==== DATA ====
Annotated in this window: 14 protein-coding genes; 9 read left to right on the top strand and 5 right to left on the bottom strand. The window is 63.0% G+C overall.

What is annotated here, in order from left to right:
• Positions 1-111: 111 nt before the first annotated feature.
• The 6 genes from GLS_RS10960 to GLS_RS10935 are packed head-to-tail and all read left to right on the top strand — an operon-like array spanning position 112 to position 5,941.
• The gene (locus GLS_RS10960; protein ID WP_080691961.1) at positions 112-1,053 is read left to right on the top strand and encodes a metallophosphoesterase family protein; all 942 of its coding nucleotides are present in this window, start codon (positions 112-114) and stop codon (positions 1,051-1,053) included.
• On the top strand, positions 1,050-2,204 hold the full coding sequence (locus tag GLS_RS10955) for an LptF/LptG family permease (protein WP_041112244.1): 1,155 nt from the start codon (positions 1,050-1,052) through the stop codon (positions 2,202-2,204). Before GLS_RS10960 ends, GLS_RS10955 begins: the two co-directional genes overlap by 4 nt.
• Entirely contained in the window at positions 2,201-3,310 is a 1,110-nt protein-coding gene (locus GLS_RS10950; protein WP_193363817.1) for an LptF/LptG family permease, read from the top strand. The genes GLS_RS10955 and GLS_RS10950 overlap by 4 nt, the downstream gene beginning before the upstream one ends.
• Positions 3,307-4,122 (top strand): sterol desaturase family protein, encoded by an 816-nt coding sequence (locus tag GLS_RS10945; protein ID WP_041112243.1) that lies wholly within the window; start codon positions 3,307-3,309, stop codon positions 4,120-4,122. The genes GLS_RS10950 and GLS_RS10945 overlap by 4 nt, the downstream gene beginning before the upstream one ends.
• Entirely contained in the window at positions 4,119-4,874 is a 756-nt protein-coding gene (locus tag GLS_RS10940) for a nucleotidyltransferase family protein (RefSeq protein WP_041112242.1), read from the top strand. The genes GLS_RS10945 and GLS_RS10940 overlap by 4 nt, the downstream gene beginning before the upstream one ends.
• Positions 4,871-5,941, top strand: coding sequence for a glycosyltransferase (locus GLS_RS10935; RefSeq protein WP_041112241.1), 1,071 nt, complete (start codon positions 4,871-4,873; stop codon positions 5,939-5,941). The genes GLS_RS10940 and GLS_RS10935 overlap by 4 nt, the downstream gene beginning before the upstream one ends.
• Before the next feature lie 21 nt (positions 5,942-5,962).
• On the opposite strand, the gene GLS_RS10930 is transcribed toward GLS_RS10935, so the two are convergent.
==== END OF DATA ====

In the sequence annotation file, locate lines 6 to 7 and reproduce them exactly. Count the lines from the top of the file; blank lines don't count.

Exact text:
• On the top strand, positions 1,050-2,204 hold the full coding sequence (locus tag GLS_RS10955) for an LptF/LptG family permease (protein WP_041112244.1): 1,155 nt from the start codon (positions 1,050-1,052) through the stop codon (positions 2,202-2,204). Before GLS_RS10960 ends, GLS_RS10955 begins: the two co-directional genes overlap by 4 nt.
• Entirely contained in the window at positions 2,201-3,310 is a 1,110-nt protein-coding gene (locus GLS_RS10950; protein WP_193363817.1) for an LptF/LptG family permease, read from the top strand. The genes GLS_RS10955 and GLS_RS10950 overlap by 4 nt, the downstream gene beginning before the upstream one ends.